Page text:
For reasons known only to members of the United States Olympic Committee, skier Miller was chosen as the person who would lead the American public to their television sets. Instead, after the publicity machine of the USOC got him on the cover of Time, Newsweek and every publication but Modern Bride, Miller emerged as a petulant brat. This would be forgivable, if he actually won–or even medaled–at his events. Miller not only lost, but seemed content to lose. The cardinal rule of Olympic sports is that you can be as arrogant and obnoxious as you wish, but you’d better back it up with results. Miller’s stock is falling faster than Dick Cheney futures.

It’s a damn shame NBC has messed up the Winter Olympics, because there has been drama a-plenty, enough to satisfy even a nation of reality TV junkies.

There was speed skater Shani Davis of Chicago becoming the first person of African descent to win an individual gold at the Winter Olympics–amid a feud with teammate Chad Hedrick. This culminated with a stunning turn in the 1,500-meter finals when Italy’s Enrico Fabris blew both out of the water and the subsequent press conference where Davis and Hedrick engaged in trash-talk icier than the Torino terrain.

There was an ice-dancing competition that looked more dangerous than crossing the track during the Daytona 500. Roman Kostomarov and Tatiana Navka of Russia won in dazzling fashion, as Kostomarov flew across the ice on one skate with Navka teetering on his knee.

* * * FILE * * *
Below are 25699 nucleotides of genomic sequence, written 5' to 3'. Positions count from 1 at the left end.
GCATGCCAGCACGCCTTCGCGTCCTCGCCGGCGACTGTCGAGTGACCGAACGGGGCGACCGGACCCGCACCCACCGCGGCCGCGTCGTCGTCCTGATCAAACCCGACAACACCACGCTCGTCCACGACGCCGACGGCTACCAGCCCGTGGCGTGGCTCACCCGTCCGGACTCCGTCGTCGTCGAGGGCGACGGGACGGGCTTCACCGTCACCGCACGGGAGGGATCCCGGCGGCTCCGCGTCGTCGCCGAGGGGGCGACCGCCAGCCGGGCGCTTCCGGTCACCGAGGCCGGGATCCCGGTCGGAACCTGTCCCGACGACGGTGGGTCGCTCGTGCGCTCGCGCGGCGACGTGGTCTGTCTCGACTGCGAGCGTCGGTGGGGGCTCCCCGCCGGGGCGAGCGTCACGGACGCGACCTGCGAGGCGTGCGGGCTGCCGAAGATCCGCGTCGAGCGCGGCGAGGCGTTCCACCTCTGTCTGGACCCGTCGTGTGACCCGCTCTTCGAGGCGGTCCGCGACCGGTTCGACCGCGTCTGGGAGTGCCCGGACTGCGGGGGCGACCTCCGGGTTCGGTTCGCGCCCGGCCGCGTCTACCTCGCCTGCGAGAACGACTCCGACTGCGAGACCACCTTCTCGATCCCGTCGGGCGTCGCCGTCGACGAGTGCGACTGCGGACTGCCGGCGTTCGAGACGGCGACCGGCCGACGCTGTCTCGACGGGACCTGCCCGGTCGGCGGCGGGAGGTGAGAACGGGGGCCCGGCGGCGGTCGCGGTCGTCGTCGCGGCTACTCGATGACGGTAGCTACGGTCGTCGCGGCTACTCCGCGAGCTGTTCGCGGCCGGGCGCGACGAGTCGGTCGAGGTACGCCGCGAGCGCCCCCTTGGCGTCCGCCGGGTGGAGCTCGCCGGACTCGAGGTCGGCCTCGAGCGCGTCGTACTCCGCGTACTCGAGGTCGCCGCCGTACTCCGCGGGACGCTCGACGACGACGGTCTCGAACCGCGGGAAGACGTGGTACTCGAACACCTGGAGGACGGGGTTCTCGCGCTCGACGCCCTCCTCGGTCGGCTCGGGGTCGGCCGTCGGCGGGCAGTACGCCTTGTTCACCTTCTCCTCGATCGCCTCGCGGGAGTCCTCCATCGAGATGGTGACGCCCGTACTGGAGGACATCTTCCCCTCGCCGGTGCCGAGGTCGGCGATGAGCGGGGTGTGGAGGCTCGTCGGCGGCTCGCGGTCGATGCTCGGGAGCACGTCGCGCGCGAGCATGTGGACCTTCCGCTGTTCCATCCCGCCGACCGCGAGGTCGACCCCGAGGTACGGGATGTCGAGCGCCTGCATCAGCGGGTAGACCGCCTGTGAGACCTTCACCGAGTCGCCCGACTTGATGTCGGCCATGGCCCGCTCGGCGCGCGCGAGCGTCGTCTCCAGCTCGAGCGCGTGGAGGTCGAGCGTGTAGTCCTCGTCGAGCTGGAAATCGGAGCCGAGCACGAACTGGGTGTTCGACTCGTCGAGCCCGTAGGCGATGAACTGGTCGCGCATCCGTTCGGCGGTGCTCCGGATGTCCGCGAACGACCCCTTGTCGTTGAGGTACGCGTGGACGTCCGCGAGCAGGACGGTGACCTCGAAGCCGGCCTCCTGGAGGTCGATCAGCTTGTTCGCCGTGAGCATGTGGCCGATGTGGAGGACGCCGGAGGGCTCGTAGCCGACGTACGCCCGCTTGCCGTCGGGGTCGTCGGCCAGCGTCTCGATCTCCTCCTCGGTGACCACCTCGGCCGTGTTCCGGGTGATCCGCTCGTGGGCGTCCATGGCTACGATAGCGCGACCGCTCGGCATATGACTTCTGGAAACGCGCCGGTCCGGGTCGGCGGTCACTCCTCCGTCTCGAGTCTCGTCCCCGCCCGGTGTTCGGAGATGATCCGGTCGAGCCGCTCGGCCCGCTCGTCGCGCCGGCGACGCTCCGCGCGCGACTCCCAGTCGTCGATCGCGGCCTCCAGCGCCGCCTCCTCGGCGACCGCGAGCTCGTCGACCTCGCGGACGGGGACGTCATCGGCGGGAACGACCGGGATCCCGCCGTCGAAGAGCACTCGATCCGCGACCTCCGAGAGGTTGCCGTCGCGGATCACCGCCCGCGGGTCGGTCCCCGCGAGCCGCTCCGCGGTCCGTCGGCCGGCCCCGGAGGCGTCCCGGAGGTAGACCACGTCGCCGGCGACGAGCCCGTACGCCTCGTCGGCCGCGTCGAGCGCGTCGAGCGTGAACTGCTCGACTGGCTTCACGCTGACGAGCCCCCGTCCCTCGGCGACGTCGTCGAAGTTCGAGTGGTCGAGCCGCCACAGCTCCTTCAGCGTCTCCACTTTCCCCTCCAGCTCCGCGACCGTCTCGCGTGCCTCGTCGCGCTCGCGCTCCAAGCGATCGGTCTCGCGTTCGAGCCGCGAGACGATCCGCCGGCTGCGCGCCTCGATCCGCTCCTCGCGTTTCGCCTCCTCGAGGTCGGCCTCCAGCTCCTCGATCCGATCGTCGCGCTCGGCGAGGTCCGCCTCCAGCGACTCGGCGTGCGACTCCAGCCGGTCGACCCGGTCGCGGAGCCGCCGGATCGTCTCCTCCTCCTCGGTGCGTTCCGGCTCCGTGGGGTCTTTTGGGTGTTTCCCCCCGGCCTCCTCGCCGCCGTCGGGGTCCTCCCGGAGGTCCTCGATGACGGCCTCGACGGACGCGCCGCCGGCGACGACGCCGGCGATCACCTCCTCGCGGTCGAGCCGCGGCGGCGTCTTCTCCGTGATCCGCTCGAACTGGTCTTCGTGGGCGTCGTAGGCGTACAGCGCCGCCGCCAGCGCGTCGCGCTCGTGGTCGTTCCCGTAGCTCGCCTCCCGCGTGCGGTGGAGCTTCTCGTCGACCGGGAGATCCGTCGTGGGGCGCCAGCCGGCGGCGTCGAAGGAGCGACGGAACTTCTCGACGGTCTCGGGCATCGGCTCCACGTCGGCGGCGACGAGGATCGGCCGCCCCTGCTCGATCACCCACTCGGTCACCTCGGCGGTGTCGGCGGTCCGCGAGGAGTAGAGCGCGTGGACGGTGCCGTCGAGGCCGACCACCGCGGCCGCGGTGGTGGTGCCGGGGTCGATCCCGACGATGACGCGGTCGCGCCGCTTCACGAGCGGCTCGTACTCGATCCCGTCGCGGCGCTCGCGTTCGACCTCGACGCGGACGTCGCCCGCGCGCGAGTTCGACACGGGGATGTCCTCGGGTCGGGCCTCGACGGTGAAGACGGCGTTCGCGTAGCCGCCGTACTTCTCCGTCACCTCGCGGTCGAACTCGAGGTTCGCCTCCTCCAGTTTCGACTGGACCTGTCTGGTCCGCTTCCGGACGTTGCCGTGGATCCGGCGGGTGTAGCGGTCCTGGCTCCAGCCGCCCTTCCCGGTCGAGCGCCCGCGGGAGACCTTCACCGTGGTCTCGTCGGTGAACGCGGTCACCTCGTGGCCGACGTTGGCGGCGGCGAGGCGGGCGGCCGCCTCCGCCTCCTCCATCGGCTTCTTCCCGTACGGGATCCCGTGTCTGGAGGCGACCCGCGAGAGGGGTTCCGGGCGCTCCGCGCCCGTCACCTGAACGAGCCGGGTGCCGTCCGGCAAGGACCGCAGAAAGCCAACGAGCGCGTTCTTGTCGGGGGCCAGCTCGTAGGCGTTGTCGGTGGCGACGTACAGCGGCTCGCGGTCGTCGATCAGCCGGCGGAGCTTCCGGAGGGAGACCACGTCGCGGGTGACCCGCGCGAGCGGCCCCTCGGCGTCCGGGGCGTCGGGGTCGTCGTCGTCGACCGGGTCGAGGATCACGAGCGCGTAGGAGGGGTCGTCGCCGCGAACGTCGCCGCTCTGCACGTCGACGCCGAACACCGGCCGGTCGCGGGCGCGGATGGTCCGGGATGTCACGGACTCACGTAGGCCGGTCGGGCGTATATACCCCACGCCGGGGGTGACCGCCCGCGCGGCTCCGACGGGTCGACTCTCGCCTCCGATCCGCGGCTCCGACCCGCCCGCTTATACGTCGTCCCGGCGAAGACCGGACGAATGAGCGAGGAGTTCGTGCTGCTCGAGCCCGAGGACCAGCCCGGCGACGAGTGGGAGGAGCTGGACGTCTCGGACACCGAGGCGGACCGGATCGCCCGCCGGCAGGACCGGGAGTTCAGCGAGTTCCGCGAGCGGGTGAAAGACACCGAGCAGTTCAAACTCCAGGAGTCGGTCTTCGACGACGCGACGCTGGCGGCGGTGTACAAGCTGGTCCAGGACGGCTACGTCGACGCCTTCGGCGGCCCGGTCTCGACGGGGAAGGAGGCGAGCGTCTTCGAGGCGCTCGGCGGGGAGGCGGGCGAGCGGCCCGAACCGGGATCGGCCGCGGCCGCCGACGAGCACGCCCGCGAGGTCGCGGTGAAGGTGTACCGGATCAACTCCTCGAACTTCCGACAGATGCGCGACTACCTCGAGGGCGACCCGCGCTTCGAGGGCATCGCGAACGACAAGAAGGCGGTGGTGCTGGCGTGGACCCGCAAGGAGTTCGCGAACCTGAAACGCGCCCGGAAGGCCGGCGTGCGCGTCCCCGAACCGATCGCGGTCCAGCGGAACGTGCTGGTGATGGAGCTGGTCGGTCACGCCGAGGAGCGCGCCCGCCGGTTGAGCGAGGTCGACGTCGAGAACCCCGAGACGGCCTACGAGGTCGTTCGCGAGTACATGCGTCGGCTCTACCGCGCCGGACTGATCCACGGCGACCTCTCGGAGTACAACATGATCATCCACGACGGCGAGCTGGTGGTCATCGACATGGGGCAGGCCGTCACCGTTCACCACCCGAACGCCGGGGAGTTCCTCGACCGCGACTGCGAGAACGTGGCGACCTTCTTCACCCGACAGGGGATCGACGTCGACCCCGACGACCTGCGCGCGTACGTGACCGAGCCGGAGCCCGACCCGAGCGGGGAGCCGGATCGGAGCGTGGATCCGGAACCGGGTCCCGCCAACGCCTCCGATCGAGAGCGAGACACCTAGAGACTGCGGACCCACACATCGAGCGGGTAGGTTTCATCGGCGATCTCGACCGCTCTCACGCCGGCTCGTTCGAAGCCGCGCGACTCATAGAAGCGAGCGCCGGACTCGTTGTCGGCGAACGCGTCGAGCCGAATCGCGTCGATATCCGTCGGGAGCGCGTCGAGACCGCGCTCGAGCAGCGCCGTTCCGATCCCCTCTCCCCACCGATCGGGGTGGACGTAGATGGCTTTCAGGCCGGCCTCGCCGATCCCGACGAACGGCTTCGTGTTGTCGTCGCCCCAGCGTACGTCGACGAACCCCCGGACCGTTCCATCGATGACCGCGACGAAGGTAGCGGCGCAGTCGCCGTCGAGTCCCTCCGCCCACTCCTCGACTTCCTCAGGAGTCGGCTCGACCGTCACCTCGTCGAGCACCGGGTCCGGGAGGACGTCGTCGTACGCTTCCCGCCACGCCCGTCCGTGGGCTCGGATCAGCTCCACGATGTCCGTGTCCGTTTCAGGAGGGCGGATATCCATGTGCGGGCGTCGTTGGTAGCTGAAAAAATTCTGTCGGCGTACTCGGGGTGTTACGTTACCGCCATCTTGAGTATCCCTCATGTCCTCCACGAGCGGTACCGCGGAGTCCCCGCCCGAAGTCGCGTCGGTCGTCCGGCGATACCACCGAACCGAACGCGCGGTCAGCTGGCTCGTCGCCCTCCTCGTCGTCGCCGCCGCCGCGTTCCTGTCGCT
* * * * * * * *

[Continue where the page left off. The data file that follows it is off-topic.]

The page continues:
And what about the mysterious raid by Italian police of the Austrian ski team, for suspected drug violation? The suspended Austrian coach Walter Mayer–working, we now know, with cooperation from Austrian officials–tried to sneak into Turin with a bag full of performance enhancing goodies. But Italian police were following Mayer and busted down the doors of the team’s hotel room. As players threw bags out of windows and flushed steroid-masking agents down the toilet, Coach Mayer made a mad dash and was captured 250 miles from Turin after attempting to bust through a police barricade. International Olympic Committee chairman Jacques Rogge later said, “It’s like being in a movie.”

In other words, there have been compelling acts of athletic derring-do and personal turmoil during these games. If only the NeoCon Bellowing Corporation would have had the imagination and the backbone to fully and fairly cover what was happening, these Winter Olympics would not have been such a staggering waste of time and talent.

Dear reader,

I hope you enjoyed the article you just read. It’s just one of the many deeply-reported and boundary-pushing stories we publish everyday at The Nation. In a time of continued erosion of our fundamental rights and urgent global struggles for peace, independent journalism is now more vital than ever.

As a Nation reader, you are likely an engaged progressive who is passionate about bold ideas. I know I can count on you to help sustain our mission-driven journalism.

This month, we’re kicking off an ambitious Summer Fundraising Campaign with the goal of raising $15,000. With your support, we can continue to produce the hard-hitting journalism you rely on to cut through the noise of conservative, corporate media. Please, donate today.

A better world is out there—and we need your support to reach it.


Katrina vanden Heuvel
Editorial Director and Publisher, The Nation

Ad Policy